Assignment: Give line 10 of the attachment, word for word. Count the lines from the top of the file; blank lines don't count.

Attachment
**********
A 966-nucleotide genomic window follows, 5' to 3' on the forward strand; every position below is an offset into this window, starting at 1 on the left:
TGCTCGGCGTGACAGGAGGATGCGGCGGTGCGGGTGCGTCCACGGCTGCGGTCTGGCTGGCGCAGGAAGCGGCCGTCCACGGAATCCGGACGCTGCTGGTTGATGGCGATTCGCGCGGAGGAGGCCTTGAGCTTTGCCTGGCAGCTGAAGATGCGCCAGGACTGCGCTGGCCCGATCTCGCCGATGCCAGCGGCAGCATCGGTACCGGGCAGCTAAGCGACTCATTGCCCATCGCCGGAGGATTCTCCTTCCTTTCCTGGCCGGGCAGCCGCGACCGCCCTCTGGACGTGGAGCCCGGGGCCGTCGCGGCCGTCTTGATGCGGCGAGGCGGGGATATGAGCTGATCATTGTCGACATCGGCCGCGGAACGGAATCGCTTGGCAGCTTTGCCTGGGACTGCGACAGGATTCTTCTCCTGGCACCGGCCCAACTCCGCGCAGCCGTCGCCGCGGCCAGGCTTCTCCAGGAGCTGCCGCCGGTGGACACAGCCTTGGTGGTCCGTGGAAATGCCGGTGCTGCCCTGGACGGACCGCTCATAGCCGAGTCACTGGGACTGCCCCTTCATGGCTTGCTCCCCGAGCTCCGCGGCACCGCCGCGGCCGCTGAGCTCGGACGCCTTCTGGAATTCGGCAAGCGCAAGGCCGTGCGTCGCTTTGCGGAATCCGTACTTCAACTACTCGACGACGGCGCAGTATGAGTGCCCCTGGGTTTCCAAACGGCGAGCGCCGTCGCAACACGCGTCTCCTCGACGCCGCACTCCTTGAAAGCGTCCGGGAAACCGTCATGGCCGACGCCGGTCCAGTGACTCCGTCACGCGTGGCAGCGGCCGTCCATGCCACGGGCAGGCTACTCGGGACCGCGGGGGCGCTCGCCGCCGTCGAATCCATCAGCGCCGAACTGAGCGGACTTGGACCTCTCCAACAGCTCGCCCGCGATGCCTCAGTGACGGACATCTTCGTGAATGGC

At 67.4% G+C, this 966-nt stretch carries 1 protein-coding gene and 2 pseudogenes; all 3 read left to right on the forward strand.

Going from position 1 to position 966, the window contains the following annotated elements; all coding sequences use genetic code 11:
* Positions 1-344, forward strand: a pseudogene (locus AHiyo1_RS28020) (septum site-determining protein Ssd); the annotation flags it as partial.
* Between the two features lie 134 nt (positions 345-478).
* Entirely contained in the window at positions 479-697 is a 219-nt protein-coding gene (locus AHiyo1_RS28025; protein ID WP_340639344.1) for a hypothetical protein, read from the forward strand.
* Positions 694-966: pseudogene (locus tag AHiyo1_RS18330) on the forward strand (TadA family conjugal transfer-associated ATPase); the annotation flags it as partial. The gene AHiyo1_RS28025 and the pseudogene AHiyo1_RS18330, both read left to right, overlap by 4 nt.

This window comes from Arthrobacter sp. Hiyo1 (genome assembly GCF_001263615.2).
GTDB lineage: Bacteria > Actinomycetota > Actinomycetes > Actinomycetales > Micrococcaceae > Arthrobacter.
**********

GTDB lineage: Bacteria > Actinomycetota > Actinomycetes > Actinomycetales > Micrococcaceae > Arthrobacter.